Open Access Articles- Top Results for Propylnorapomorphine


Systematic (IUPAC) name
Clinical data
  • Uncontrolled
PubChem CID 5311191
ChemSpider 4470712
Chemical data
Formula C19H21NO2
295.38 g/mol

N-n-Propylnorapomorphine (NPA) is an aporphine derivative dopamine agonist closely related to apomorphine.[1][2] In rodents it has been shown to produce hyperactivity, stereotypy, hypothermia, antinociception, and penile erection, among other effects.[3][4][5][6] Notably, its effects on locomotion are biphasic, with low doses producing inhibition and catalepsy and high doses resulting in enhancement of activity.[7] This is likely due to preferential activation of D2/D3 autoreceptors versus postsynaptic receptors,[8] the latter of which overcomes the former to increase postsynaptic dopaminergic signaling only with high doses.

See also


  1. ^ Miller RJ, Kelly PH, Neumeyer JL (January 1976). "Aporphines. 15. Action of aporphine alkaloids on dopaminergic mechanisms in rat brain". European Journal of Pharmacology 35 (1): 77–83. PMID 943290. doi:10.1016/0014-2999(76)90302-2. 
  2. ^ Creese I, Padgett L, Fazzini E, Lopez F (July 1979). "3H-N-n-propylnorapomorphine: a novel agonist ligand for central dopamine receptors". European Journal of Pharmacology 56 (4): 411–2. PMID 477735. doi:10.1016/0014-2999(79)90274-7. 
  3. ^ Menon MK, Clark WG, Neumeyer JL (November 1978). "Comparison of the dopaminergic effects of apomorphine and (−)-N-n-propylnorapomorphine". European Journal of Pharmacology 52 (1): 1–9. PMID 569056. doi:10.1016/0014-2999(78)90015-8. 
  4. ^ Riffee WH, Wilcox RE, Smith RV (March 1979). "Stereotypic and hypothermic effects of apomorphine and N-n-propylnorapomorphine in mice". European Journal of Pharmacology 54 (3): 273–7. PMID 570924. doi:10.1016/0014-2999(79)90086-4.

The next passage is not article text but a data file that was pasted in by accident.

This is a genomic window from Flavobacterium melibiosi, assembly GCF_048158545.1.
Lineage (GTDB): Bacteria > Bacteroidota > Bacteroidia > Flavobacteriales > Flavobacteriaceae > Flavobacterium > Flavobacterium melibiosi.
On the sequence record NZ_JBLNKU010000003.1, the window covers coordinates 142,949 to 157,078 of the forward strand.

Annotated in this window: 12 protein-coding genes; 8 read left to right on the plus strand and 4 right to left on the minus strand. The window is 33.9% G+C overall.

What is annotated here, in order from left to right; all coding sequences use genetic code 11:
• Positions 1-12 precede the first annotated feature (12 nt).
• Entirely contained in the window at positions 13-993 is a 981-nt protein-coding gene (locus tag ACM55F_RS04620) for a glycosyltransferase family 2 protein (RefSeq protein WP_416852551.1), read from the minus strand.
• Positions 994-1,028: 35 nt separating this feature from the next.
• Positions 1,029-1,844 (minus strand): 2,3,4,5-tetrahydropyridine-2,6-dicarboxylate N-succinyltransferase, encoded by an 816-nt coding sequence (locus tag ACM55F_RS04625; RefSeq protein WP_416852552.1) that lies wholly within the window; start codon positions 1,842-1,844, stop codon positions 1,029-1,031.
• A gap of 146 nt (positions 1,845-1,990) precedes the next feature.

5. ^ Neumeyer JL, Reinhard JF, Dafeldecker WP et al. (January 1976). "Aporphines. 14 Dopaminergic and antinociceptive activity of aporphine derivatives. Synthesis of 10-hydroxyaporphines and 10-hydroxy-N-n-propylnoraporphine". Journal of Medicinal Chemistry 19 (1): 25–9. PMID 942751. doi:10.1021/jm00223a006. 
  6. ^ Benassi-Benelli A, Ferrari F, Quarantotti BP (December 1979). "Penile erection induced by apomorphine and N-n-propyl-norapomorphine in rats". Archives Internationales De Pharmacodynamie Et De Thérapie 242 (2): 241–7. PMID 44457. 
  7. ^ Campbell A, Baldessarini RJ, Ram VJ, Neumeyer JL (October 1982). "Behavioral effects of (-)10,11-methylenedioxy-N-n-propylnoraporphine, an orally effective long-acting agent active at central dopamine receptors, and analogous aporphines". Neuropharmacology 21 (10): 953–61. PMID 6890636. doi:10.1016/0028-3908(82)90106-X. 
  8. ^ Argiolas A, Mereu G, Serra G, Melis MR, Fadda F, Gessa GL (January 1982). "N-n-propyl-norapomorphine: an extremely potent stimulant of dopamine autoreceptors". Brain Research 231 (1): 109–16. PMID 6799148. doi:10.1016/0006-8993(82)90011-7. 

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